"I take my hat off to China..." Oh brother.

When it became apparent that many in the media and on the Left were covering for the Communist Chinese government propaganda in the wake of the coronavirus pandemic- I wondered. What is Max Baucus up to?

Baucus is the former Democrat Senator from Montana who was given the post as US Ambassador to China in order to try and help Democrats win a US Senate seat in 2014.

After a short stint as US Ambassador to China, Baucus cashed in- taking seats on the boards of some big Chinese companies.


 

 

True story. The Billings Gazette's Tom Lutey had this back in 2017:

In 2013, when news broke of Baucus’s nomination, China Digital Times reported that the Chinese, stricken by Baucus' age and Beijing’s notoriously bad air quality, nicknamed him Ambassador “Bao Kesi,” loosely translated as "coughs to death." His predecessors at the U.S. embassy each lasted less than two years. Baucus lasted nearly three and left believing he still had a role to play in U.S.-China relations.

 

I imagine "coughs to death" is probably the worst nickname you would want to have in China right now.

To make matters worse for Baucus, here's what he said about China's coronavirus response on MSNBC back in March, according to the Washington Free Beacon:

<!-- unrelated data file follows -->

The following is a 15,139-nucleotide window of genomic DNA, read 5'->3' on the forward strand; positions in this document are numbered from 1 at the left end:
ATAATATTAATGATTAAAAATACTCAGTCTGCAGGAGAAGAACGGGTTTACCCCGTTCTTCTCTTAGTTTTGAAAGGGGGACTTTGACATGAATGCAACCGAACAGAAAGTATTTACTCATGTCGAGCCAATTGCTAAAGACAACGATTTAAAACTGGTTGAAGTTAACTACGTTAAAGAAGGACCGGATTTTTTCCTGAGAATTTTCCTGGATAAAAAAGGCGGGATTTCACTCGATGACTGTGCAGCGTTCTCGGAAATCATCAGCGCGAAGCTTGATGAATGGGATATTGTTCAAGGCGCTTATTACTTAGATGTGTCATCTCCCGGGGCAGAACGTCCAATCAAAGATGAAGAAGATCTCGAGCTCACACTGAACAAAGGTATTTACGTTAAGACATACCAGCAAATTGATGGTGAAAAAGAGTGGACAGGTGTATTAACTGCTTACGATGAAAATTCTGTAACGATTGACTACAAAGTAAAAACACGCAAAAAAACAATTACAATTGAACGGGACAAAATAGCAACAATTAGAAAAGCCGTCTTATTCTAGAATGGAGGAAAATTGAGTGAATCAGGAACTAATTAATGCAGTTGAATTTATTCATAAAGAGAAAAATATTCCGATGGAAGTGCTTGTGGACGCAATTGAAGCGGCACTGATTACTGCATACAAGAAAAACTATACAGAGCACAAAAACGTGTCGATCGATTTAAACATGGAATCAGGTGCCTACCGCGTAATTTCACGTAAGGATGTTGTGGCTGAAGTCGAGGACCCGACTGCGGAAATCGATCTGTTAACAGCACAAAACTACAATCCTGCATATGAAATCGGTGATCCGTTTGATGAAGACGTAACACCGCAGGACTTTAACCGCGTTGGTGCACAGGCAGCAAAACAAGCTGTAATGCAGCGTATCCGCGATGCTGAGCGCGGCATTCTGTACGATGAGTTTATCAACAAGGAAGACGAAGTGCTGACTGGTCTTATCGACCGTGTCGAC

"I think that the big lesson here [is] that when you take charge and when you tell the entire country, Wuhan, other provinces what to do, they get in gear and get the job done," Baucus said during an interview on MSNBC. "I take my hat off to China for doing so."

The Free Beacon added:

The former Montana senator's praise of China comes amid a propaganda campaign waged by China's state-run media outlets, which have been pushing the narrative that China isn't responsible for the ongoing coronavirus pandemic. They have attempted to deflect blame by saying President Donald Trump's insistence on identifying China as the origin of the virus is politically motivated.

 

The speakers bureau Harry Walker also touts Baucus' long time work with China:

He was deeply involved in orchestrating congressional approval of permanent normal trade relations with China in 2000 and in facilitating China’s entrance into the World Trade Organization in 2001